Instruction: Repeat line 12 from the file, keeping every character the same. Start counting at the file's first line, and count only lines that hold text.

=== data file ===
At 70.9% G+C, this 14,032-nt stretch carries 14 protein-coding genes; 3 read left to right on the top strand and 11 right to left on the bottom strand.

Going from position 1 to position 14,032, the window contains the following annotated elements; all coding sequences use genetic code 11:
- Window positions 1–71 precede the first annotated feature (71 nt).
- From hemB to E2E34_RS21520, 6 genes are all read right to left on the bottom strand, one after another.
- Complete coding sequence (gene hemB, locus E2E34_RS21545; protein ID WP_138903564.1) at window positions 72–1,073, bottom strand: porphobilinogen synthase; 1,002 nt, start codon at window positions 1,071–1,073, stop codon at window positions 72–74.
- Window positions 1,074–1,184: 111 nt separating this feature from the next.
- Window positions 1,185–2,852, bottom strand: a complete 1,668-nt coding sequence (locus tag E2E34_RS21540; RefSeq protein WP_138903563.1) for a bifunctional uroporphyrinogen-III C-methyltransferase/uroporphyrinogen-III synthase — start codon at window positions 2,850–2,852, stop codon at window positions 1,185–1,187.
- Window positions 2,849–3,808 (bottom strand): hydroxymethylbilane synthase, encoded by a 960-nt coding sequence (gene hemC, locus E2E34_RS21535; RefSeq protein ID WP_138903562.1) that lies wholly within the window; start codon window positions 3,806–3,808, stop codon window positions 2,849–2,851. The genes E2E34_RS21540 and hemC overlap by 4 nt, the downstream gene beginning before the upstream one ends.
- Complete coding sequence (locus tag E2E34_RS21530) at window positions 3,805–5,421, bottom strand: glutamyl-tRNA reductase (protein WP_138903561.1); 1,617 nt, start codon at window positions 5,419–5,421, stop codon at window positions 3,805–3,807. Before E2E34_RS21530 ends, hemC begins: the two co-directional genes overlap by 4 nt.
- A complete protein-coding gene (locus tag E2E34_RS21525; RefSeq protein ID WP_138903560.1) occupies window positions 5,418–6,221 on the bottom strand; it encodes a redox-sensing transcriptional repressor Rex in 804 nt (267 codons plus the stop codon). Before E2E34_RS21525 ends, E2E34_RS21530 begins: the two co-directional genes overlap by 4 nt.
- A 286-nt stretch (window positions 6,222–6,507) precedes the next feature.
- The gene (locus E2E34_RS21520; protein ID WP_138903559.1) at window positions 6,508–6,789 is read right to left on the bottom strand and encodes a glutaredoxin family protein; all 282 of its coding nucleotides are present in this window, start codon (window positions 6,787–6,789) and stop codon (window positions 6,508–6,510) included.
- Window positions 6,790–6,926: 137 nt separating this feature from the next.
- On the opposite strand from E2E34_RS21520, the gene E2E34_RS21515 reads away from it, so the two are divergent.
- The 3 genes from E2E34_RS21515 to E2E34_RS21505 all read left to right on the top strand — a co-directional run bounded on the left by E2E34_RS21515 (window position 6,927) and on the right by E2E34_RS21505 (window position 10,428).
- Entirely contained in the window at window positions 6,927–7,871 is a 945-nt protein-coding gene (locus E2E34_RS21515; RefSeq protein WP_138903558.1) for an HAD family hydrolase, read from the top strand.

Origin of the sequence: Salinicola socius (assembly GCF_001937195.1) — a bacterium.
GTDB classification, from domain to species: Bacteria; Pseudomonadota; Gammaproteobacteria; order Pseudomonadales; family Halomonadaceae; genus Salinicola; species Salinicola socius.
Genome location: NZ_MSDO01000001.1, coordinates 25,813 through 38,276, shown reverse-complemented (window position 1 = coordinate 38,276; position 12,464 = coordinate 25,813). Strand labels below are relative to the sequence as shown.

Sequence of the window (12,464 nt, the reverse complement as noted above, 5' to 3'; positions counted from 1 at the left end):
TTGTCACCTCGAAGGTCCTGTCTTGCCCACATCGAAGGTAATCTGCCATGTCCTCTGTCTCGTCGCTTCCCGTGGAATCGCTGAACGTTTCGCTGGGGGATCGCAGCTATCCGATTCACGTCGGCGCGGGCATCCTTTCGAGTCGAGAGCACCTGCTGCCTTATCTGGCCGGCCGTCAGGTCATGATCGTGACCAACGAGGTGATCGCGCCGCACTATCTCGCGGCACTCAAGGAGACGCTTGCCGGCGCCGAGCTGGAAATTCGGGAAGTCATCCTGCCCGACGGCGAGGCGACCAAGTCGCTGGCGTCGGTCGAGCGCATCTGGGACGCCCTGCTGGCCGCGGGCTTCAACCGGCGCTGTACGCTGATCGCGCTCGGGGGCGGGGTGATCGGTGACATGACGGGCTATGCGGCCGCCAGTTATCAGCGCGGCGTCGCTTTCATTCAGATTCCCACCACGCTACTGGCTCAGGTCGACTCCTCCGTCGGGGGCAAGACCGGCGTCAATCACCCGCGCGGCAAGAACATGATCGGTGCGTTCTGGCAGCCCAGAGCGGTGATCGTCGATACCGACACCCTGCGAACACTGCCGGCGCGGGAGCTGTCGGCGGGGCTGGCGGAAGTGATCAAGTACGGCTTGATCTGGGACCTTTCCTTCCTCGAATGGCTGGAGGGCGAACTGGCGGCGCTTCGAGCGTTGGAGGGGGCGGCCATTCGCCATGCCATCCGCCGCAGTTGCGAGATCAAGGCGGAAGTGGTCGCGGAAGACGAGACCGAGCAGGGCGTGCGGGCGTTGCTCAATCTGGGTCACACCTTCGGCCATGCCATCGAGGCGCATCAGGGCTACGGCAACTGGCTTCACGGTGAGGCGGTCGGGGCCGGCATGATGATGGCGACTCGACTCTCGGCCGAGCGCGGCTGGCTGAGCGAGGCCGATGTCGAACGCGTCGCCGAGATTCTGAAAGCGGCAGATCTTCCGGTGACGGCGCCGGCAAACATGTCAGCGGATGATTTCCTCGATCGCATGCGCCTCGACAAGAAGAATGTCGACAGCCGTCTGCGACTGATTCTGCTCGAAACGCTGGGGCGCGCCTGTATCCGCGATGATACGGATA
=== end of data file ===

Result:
- The gene (locus E2E34_RS21520; protein ID WP_138903559.1) at window positions 6,508–6,789 is read right to left on the bottom strand and encodes a glutaredoxin family protein; all 282 of its coding nucleotides are present in this window, start codon (window positions 6,787–6,789) and stop codon (window positions 6,508–6,510) included.